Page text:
It's short. Still,
- Evelyn Waugh writes "Nothing is more ludicrous than the posturing of a Svengali who fails to put his Trilby under." I suppose that the man who likes a good dry beating would find the book stimulating almost beyond bearing. For the man of simpler tastes it falls flat. One starts glancing at the page numbers somewhere in the 30s.
- I am in no way prepared to dispute on antiquity with someone who came up through the Central European gymnasium system (even if he's a century and a quarter dead). Yet is the Venus of antiquity such a terrifying figure as Sacher-Masoch imagines? My impression of the Romans is that they were about about as romantic as the Wall Street Journal stock listings. And doesn't Homer treat Aphrodite with scant respect?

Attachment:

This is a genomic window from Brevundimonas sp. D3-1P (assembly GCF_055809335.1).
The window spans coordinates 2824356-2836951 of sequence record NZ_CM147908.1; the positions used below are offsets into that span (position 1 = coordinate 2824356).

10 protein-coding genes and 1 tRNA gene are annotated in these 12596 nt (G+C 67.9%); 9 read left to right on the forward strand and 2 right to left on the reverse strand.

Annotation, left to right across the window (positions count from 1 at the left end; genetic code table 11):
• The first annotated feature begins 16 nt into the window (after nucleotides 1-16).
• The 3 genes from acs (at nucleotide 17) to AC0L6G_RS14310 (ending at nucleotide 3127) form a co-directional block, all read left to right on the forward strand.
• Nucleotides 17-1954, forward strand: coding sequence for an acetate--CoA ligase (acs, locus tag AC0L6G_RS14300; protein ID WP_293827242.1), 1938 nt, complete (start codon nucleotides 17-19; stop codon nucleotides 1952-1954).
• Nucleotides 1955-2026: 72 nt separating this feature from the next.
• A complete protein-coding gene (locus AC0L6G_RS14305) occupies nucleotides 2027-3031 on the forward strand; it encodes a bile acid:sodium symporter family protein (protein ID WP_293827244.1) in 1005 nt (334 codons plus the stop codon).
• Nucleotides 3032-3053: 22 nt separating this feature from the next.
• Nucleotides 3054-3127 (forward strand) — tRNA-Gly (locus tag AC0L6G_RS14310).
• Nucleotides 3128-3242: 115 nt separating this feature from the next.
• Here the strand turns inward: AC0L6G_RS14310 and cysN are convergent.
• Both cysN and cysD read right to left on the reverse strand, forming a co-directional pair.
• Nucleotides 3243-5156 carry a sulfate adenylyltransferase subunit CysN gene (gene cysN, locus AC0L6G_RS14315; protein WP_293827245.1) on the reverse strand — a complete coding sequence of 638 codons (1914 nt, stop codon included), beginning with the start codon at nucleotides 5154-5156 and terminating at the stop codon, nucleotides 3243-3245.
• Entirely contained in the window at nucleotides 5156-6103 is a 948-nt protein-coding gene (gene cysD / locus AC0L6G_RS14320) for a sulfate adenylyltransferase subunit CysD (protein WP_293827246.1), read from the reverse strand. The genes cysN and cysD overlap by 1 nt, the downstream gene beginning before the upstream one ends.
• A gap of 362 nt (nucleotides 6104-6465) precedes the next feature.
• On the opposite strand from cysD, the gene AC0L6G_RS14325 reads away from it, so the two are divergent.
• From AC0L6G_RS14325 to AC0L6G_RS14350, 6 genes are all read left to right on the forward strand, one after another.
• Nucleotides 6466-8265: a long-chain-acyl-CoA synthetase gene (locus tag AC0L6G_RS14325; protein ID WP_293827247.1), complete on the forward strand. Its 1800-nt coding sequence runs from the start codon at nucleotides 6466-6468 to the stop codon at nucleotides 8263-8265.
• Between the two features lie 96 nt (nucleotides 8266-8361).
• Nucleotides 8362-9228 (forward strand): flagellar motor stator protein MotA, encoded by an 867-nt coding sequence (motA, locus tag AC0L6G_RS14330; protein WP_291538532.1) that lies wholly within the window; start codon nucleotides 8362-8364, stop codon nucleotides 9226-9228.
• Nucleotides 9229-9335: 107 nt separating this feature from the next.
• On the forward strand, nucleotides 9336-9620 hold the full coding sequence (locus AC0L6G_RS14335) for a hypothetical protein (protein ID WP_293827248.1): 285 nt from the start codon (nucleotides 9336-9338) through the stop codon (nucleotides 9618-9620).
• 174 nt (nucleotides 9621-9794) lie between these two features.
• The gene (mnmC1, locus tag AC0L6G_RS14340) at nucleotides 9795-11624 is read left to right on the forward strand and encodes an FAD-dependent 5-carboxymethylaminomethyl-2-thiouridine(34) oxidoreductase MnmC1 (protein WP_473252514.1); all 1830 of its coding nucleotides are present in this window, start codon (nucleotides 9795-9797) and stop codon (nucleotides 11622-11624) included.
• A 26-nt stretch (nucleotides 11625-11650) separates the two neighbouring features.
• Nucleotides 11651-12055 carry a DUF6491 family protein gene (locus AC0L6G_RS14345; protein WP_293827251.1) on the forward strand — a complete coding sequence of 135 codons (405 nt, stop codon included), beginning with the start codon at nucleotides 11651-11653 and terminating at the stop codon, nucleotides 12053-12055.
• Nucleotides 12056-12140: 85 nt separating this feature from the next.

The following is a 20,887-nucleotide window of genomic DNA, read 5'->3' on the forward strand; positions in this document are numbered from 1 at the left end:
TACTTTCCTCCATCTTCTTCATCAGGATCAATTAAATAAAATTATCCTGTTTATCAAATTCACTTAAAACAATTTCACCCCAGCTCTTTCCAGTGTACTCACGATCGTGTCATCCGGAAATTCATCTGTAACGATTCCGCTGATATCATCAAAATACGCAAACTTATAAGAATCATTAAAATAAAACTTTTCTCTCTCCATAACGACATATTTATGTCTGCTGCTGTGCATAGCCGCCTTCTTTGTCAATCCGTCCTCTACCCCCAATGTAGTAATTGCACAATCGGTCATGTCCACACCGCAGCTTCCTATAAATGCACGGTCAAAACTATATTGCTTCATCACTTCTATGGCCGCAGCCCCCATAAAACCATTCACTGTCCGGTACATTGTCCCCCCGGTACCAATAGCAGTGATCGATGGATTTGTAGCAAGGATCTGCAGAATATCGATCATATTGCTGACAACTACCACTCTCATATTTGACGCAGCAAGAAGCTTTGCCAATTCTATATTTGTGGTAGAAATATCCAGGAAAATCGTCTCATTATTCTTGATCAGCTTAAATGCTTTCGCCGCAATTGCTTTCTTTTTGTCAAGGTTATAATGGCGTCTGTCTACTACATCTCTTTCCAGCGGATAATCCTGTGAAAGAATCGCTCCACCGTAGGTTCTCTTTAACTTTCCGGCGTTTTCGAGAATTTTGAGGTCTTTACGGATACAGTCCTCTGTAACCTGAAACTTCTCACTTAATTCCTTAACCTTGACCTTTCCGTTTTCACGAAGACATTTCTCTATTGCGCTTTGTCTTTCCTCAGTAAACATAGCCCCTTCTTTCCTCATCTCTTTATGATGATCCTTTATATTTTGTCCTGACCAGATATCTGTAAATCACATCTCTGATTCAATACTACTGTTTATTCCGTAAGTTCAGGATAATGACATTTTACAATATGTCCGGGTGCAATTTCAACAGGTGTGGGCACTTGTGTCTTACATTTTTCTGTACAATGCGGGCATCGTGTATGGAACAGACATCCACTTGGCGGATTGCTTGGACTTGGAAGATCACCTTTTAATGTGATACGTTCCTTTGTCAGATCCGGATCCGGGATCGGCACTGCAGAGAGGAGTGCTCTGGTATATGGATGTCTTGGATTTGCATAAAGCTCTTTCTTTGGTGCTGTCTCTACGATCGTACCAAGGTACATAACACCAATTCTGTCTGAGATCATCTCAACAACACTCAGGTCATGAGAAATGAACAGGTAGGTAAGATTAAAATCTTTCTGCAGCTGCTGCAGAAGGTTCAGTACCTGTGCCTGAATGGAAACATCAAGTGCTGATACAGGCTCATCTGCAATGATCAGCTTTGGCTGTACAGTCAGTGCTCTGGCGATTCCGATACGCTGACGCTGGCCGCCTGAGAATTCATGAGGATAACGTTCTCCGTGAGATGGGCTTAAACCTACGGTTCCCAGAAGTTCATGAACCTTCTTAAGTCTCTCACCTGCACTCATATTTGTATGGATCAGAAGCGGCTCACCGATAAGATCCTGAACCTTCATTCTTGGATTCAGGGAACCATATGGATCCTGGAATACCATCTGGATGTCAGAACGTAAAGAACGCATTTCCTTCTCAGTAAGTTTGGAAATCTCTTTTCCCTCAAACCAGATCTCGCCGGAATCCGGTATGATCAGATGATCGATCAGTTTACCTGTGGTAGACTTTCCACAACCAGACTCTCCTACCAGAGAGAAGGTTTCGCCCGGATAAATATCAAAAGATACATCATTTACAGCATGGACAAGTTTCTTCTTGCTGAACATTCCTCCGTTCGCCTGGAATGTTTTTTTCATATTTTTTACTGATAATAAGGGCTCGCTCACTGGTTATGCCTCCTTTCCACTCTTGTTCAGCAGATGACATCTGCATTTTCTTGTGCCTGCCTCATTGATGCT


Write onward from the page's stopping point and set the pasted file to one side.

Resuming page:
- Sacher-Masoch's name survives in "masochism", a coinage of Kraft-Ebbing's. Once in the fiction section of the now closed White Flint Borders I noticed in the Ds a notice saying "Works by de Sade are shelved under S". I doubt they had any such notice for Sacher-Masoch in the Ms; at least, without looking for it, I do notice de Sade's work now and then, but never Sacher-Masoch's. Commercially it seems better to be hammer than anvil.